The one who used to be living, if you could have asked her while she was living she couldn't have answered you validly because she wouldn't've died yet to be able to give you a realistic answer about the word she'd use to describe her death.

And the other one is dead so if you could ask her, she wouldn't really be offering the perspective of Neda, because the dead Neda's not 'really' the 'real' Neda. Who was the live one her family and fiance knew and who had never experienced her death.

Well anyway we can't ask either of her, can we? Since both of her, the living and the dead one, are now dead.

This being the case, only the living can ask themselves, and choose the word, each according to their own convictions, that they feel best expresses what she means to them.


rosie is roxy is roshan

I didn't mean the use of the word 'martyr' is irrelevant,

by rosie is roxy is roshan on

what I meant was that, depending on your orientation, symbol and martyr are two ways of saying that she represents a struggle. And that different folks will use symbol or martyr to convey their feeling about that struggle. If they're rooted, consciously or unconsciously, in the Karbala tradition, she SYMBOLIZES that condition of national martyrdom whether she was marching, standing by, or swimming.  Just because she was there and the documenation was so...karbala-esque.

So one word or the other (or neither) isn't really right or wrong, not that the semantics isn't a fascinating subject, but it is very nuanced and ultimately there won't be any right or wrong, as is the case with most semantic debates. Language is a living organism, a collective as well as individual, objective as well as subjective one, and resonances of words can be intangible and even infinite....

If Siamak or someone else doesn't see Neda even as a symbol of a legitimate struggle, let alone a 'martyr' in a psychically and historically deeply-rooted world picture of a martyred NATION, that would also be fine, from the persepctive of his worldview.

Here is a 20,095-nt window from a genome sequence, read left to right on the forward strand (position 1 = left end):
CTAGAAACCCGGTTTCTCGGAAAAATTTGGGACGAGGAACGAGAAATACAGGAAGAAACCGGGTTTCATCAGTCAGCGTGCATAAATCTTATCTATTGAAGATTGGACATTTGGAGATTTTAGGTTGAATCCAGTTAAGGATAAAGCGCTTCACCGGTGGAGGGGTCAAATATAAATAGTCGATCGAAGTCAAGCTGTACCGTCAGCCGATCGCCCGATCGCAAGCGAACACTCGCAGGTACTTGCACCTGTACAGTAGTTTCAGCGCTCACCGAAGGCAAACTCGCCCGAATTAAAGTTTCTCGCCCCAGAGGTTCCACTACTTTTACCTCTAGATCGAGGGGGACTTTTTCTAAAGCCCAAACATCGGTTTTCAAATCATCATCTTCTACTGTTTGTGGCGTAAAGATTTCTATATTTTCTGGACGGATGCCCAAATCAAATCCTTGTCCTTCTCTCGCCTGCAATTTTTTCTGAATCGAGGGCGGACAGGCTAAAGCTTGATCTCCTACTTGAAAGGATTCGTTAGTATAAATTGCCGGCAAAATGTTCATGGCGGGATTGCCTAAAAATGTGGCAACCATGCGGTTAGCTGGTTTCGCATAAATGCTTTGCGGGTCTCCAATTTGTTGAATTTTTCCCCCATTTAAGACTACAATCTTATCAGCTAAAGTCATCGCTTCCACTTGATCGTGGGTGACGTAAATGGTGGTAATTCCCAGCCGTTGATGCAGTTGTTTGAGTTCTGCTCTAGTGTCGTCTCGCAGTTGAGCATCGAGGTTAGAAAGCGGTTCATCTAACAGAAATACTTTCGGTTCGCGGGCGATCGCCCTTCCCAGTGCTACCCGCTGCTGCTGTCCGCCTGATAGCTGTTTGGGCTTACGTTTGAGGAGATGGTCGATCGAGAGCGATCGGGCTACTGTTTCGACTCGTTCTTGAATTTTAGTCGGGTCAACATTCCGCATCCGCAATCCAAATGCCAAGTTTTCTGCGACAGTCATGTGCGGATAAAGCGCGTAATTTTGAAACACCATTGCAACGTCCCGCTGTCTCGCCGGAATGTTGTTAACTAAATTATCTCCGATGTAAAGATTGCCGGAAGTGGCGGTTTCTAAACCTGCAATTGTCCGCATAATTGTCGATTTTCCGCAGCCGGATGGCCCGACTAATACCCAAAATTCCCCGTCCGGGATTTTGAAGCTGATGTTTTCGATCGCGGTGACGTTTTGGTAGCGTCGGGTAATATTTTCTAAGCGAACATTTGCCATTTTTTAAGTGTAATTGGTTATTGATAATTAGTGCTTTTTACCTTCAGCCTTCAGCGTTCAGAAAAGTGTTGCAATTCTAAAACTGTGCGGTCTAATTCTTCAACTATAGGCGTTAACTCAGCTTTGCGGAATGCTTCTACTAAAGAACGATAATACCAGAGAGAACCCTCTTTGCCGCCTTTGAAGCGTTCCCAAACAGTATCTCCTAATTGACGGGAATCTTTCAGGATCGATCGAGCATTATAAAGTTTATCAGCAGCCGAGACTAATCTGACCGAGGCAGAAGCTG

But since he categorically insists that all semantics except his here are stupid, far worse, actually, that those who use them are stupid, it IS irrelevant in a sense. You see, if someone ardently wishes to defend that she is a martyr to THEM, when he's ALREADY told them they're STUPID, then he knows he's getting stupid arguments. Because they're stupid people.

And that's a fundamental problem with the entire way this discourse is set up by Siamack. It's set up as a 'set up'.

Multiple Personality Disorder

To whom who think definition of the word martyr is a none issue,

by Multiple Personality Disorder on


Is that correct grammatically, "To whom who think definition of the word martyr is a none issue,"?  I don't know, but Saimack Baniameri should know, because he is published author, and as such he knows how to look up words, and he should know the power of his phrases and sentences.  At the core of this article he gives a definition for meaning of the word martyr, "Martyr by definition is a person who willingly and freely sacrifices her life for a cause that she passionately believes in."  But, it turns out that this is his definition and his alone.  It's a self-serving definition, a 'man daraavardi' definition.  And to give more credential to the point he wants to make he put those two specific and critical words in quotation marks, "willingly" and "freely".

Now I have consulted several dictionaries in English and one authoritative dictionary in Farsi and I can’t find anywhere the way he has his, some came close but none had it quite the way he has it, with the key words “willingly” and “freely”, as he has them.  So, I believe this is his own 'man daraavardi' definition.  He is published author, but he can not make up his own meaning for words.  This is not his interpretation of the meaning of the word “martyr”, because he clearly say, “Martyr by definition is..."

One can not escape the core of this article, which is the definition of the word "martyr".

Anahid Hojjati

Siamak, don't you think you should reply to comments?

by Anahid Hojjati on

After posting such a "janjali" article, I think Siamak should reply to some of the comments.